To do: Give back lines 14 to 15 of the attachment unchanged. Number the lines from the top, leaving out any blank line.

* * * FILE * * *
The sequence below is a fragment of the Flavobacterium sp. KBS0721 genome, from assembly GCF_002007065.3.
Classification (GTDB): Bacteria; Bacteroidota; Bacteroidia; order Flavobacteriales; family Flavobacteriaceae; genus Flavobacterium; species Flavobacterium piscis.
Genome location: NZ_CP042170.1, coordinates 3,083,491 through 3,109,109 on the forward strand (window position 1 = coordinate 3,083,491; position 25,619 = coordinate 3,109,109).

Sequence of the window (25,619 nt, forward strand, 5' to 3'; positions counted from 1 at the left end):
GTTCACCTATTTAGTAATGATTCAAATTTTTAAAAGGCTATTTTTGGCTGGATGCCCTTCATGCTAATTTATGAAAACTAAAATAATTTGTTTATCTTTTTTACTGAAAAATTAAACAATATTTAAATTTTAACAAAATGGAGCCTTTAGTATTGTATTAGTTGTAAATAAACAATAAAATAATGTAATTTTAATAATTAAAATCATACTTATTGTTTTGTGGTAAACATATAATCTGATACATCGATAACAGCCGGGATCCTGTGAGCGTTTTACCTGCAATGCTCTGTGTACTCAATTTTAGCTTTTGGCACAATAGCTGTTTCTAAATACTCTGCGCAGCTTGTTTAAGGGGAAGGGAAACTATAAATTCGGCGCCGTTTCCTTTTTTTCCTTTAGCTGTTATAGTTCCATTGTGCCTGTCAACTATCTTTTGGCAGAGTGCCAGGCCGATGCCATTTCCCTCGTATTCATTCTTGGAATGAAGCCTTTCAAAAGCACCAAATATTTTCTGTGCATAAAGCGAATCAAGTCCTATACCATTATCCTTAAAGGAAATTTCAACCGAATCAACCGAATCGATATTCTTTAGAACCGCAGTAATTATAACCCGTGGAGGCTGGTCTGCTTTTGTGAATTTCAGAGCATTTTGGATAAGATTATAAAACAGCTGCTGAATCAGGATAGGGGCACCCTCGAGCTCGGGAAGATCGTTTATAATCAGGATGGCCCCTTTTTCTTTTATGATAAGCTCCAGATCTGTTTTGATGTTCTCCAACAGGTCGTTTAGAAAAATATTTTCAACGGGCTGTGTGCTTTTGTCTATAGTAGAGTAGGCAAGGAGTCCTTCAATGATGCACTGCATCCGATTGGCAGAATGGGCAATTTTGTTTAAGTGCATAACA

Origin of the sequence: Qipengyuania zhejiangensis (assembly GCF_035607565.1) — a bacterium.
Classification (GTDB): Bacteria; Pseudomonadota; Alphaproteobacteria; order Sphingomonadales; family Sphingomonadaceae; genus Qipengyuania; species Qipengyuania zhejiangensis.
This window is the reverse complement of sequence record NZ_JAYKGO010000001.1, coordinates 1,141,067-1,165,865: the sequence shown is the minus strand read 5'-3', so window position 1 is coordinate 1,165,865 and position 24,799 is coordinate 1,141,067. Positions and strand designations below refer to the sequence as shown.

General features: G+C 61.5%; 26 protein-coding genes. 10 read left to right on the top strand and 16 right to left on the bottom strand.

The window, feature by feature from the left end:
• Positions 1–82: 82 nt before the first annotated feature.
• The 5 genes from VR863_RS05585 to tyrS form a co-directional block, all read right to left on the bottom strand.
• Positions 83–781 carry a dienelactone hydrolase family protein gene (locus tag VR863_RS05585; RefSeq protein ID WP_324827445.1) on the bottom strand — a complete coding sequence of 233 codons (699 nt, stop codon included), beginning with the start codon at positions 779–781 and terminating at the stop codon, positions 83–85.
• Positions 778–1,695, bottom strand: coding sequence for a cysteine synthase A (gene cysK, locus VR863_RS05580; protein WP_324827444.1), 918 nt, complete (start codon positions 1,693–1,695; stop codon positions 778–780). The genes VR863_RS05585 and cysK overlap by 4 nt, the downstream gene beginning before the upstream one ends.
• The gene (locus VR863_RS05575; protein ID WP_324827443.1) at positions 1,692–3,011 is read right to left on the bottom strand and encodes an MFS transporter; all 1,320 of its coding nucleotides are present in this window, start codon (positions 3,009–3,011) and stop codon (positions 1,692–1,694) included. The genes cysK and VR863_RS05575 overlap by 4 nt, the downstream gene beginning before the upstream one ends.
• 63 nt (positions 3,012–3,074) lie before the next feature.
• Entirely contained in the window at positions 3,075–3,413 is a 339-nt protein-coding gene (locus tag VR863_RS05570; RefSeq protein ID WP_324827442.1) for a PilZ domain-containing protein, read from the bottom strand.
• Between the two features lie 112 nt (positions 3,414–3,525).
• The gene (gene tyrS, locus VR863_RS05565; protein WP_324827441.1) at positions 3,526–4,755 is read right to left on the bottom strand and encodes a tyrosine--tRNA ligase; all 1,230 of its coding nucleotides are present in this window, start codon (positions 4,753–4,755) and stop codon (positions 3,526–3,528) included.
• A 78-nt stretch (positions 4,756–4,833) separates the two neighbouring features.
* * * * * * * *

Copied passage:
• Positions 778–1,695, bottom strand: coding sequence for a cysteine synthase A (gene cysK, locus VR863_RS05580; protein WP_324827444.1), 918 nt, complete (start codon positions 1,693–1,695; stop codon positions 778–780). The genes VR863_RS05585 and cysK overlap by 4 nt, the downstream gene beginning before the upstream one ends.
• The gene (locus VR863_RS05575; protein ID WP_324827443.1) at positions 1,692–3,011 is read right to left on the bottom strand and encodes an MFS transporter; all 1,320 of its coding nucleotides are present in this window, start codon (positions 3,009–3,011) and stop codon (positions 1,692–1,694) included. The genes cysK and VR863_RS05575 overlap by 4 nt, the downstream gene beginning before the upstream one ends.